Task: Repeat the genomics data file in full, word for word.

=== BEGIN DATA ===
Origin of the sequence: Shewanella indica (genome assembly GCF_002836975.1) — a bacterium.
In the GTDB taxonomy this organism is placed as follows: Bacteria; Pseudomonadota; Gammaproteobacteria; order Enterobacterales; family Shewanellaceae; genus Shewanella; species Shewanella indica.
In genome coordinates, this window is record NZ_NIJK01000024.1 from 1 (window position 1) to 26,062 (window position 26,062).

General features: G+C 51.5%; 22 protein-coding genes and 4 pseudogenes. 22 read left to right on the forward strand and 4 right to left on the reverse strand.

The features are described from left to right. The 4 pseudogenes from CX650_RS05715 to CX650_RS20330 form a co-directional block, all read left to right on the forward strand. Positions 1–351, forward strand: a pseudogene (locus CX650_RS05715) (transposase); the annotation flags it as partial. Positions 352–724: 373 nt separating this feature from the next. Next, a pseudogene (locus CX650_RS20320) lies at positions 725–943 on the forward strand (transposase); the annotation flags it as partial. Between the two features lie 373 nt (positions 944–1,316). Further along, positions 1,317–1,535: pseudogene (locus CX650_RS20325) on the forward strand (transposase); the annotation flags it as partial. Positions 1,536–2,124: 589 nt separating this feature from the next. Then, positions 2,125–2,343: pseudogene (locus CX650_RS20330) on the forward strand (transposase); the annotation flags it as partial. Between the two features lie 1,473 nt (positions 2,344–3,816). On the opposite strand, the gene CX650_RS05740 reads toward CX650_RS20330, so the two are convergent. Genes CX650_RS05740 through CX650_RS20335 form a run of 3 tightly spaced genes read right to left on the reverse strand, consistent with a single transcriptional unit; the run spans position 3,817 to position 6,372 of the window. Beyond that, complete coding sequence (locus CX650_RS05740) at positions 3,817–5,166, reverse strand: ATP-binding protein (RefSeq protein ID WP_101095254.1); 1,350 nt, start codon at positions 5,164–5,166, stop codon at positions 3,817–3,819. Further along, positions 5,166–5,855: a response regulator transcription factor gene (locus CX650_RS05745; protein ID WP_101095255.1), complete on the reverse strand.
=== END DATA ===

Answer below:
Origin of the sequence: Shewanella indica (genome assembly GCF_002836975.1) — a bacterium.
In the GTDB taxonomy this organism is placed as follows: Bacteria; Pseudomonadota; Gammaproteobacteria; order Enterobacterales; family Shewanellaceae; genus Shewanella; species Shewanella indica.
In genome coordinates, this window is record NZ_NIJK01000024.1 from 1 (window position 1) to 26,062 (window position 26,062).

General features: G+C 51.5%; 22 protein-coding genes and 4 pseudogenes. 22 read left to right on the forward strand and 4 right to left on the reverse strand.

The features are described from left to right. The 4 pseudogenes from CX650_RS05715 to CX650_RS20330 form a co-directional block, all read left to right on the forward strand. Positions 1–351, forward strand: a pseudogene (locus CX650_RS05715) (transposase); the annotation flags it as partial. Positions 352–724: 373 nt separating this feature from the next. Next, a pseudogene (locus CX650_RS20320) lies at positions 725–943 on the forward strand (transposase); the annotation flags it as partial. Between the two features lie 373 nt (positions 944–1,316). Further along, positions 1,317–1,535: pseudogene (locus CX650_RS20325) on the forward strand (transposase); the annotation flags it as partial. Positions 1,536–2,124: 589 nt separating this feature from the next. Then, positions 2,125–2,343: pseudogene (locus CX650_RS20330) on the forward strand (transposase); the annotation flags it as partial. Between the two features lie 1,473 nt (positions 2,344–3,816). On the opposite strand, the gene CX650_RS05740 reads toward CX650_RS20330, so the two are convergent. Genes CX650_RS05740 through CX650_RS20335 form a run of 3 tightly spaced genes read right to left on the reverse strand, consistent with a single transcriptional unit; the run spans position 3,817 to position 6,372 of the window. Beyond that, complete coding sequence (locus CX650_RS05740) at positions 3,817–5,166, reverse strand: ATP-binding protein (RefSeq protein ID WP_101095254.1); 1,350 nt, start codon at positions 5,164–5,166, stop codon at positions 3,817–3,819. Further along, positions 5,166–5,855: a response regulator transcription factor gene (locus CX650_RS05745; protein ID WP_101095255.1), complete on the reverse strand.